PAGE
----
Te Wānanga o Aotearoa, kaiako are using their practices to drive well-being and education based on the tauparapara Te Whare Tapu o Ngāpuhi.
Te Whare Tapu o Ngāpuhi talks of the spiritual house of the iwi, with Papatūānuku being the foundations, Ranginui the overarching ceiling and Northland's maunga holding up the whare as the poupou pillars.
However, Te Arataki Manu Kōrero kaiako Matua Ross Smith says due to what's going on behind closed doors, the story has to be more than just a tribal narrative. He says it has the power to change behaviours.
"There's too much violence and abuse in our whare, that's the current state and these issues are affecting our wellbeing and ability to believe in this text. Is this whare tapu or whare paku? What we're doing is taking our sacred house, drawing on reality and trying to reconcile the two."
The Whangarei resident’s involvement began a decade ago when working with Te Kura o Otangarei on a tikanga-a-iwi project asking tamariki; Ko wai koe? No hea koe
Rather than the children replying 'Charles St' he wanted them to walk through their pepeha to acknowledge their mountains as pou.
"I felt that if they knew they came from these mountains from this scared house, they'd be more aware of their surroundings," Ross explains.
"By climbing these mountains and documenting it, we are remembering our identity and place of belonging. It's our koha to our tipuna for leaving such a beautiful korero."
To highlight its importance further, flags were created of their maunga and a play was produced of the same name.
His most recent drive for the kaupapa has been to advocate for the building of an entrance way at the summit of the Brynderwyn range to acknowledge the arrival into Te Taitokerau.
“The aspiration of welcoming people through a visible, physical, spiritual and environmental portal is a practical assertion of a cultural and regional truth.”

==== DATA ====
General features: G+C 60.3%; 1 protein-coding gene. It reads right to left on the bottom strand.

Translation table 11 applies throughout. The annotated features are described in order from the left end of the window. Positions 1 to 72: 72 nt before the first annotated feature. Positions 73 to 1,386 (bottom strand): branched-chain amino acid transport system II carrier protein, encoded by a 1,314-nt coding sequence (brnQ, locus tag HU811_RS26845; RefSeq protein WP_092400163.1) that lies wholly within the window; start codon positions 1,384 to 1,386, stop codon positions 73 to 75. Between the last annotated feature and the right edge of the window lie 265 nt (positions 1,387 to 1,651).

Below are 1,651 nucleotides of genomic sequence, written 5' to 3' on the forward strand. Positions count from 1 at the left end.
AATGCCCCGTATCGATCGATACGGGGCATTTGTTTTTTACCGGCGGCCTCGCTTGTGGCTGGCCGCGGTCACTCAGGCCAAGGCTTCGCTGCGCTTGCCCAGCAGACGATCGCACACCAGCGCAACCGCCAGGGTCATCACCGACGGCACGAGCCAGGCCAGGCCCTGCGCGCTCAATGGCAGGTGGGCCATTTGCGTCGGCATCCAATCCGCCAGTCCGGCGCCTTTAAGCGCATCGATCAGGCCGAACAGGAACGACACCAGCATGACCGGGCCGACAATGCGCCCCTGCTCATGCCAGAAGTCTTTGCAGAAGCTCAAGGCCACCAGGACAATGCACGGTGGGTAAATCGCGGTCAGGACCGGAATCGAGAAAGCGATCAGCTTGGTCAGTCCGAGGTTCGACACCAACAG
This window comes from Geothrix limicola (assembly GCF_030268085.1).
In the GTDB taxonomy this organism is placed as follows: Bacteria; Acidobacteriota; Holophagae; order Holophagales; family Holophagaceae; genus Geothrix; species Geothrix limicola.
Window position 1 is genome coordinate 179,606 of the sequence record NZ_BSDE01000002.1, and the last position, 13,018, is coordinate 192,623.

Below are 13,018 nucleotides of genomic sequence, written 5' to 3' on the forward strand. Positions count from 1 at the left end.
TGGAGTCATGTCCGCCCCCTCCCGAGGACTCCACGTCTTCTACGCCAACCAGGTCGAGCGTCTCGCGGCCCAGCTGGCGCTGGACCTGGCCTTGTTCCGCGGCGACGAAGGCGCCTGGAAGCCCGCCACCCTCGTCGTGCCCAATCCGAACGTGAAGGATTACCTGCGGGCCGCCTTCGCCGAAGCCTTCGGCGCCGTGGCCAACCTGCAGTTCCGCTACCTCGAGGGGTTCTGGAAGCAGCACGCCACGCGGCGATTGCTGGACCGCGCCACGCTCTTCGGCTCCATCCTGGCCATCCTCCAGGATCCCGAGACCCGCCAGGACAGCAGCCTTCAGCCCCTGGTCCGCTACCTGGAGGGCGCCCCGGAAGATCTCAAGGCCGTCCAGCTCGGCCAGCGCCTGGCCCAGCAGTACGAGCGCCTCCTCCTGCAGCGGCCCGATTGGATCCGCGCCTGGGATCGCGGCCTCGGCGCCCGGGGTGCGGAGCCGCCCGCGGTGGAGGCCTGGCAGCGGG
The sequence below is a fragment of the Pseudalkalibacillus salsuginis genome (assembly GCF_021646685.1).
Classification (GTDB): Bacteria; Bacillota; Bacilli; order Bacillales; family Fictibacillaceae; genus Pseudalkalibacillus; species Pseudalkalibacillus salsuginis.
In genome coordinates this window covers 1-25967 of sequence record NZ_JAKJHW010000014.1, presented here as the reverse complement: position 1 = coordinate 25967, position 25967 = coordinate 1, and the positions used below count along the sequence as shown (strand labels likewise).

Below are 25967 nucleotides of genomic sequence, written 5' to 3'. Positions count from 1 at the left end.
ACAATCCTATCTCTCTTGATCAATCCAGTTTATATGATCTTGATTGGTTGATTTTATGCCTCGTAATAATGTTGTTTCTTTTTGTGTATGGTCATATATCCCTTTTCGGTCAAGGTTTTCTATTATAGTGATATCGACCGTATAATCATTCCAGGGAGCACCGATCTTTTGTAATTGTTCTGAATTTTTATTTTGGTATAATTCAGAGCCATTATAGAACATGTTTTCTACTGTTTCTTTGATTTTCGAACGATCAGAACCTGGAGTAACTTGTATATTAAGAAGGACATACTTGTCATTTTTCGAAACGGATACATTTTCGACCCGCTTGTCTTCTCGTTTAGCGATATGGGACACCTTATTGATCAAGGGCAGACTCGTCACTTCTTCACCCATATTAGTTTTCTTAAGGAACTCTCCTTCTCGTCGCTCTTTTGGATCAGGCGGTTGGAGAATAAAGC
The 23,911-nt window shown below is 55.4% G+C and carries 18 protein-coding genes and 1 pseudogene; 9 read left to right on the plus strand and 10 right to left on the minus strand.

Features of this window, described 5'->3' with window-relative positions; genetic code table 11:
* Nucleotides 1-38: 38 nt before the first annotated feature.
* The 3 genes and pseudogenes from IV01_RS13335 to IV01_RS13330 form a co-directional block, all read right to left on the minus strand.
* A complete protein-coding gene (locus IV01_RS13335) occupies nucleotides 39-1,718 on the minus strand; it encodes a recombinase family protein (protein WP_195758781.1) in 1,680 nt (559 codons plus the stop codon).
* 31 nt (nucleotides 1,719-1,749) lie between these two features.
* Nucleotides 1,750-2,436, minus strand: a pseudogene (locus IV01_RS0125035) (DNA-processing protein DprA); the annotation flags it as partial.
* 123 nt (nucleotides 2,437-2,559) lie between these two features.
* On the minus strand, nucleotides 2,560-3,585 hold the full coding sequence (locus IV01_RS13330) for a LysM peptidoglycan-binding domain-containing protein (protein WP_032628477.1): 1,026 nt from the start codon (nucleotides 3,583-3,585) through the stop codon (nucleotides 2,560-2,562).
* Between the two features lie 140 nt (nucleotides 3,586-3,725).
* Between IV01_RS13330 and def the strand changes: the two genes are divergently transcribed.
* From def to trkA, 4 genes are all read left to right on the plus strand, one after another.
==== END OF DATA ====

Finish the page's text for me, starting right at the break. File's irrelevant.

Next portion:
Ross says it would be the utopia of all the little battles along the way, if a waharoa or tomokanga was created.
"I've had discussions with the mayor about a pou or kohatu, something that would bring awareness of the community and how Te Whare Tapu o Nga Puhi is relevant," he says.
"It's based around how can we build a stronger identity, but it has to be more than that; it's education, the justice system, tourism, the economy. It can't just stay as a tribal narrative. It has to build a sense of belonging for all who live within the walls."
With support from Te Tira Rangahau, Matua Ross, along with Te Mahinga campus Whangarei kaiako Emma King, Rose Leonard, Paora Glassie and Korotangi Kapa-Kingi, have led hikoi to various maunga as part of their rangahau to investigate how their practices – in social services, te reo me ona tikanga, whakairo and tū taua - can fit into this alternative model of keeping communities safe.
Ross says he looks forward to contributing to discussions around this kaupapa at Waitangi next week during what is recognised as one of Northlands biggest wānanga recruitment drive opportunities.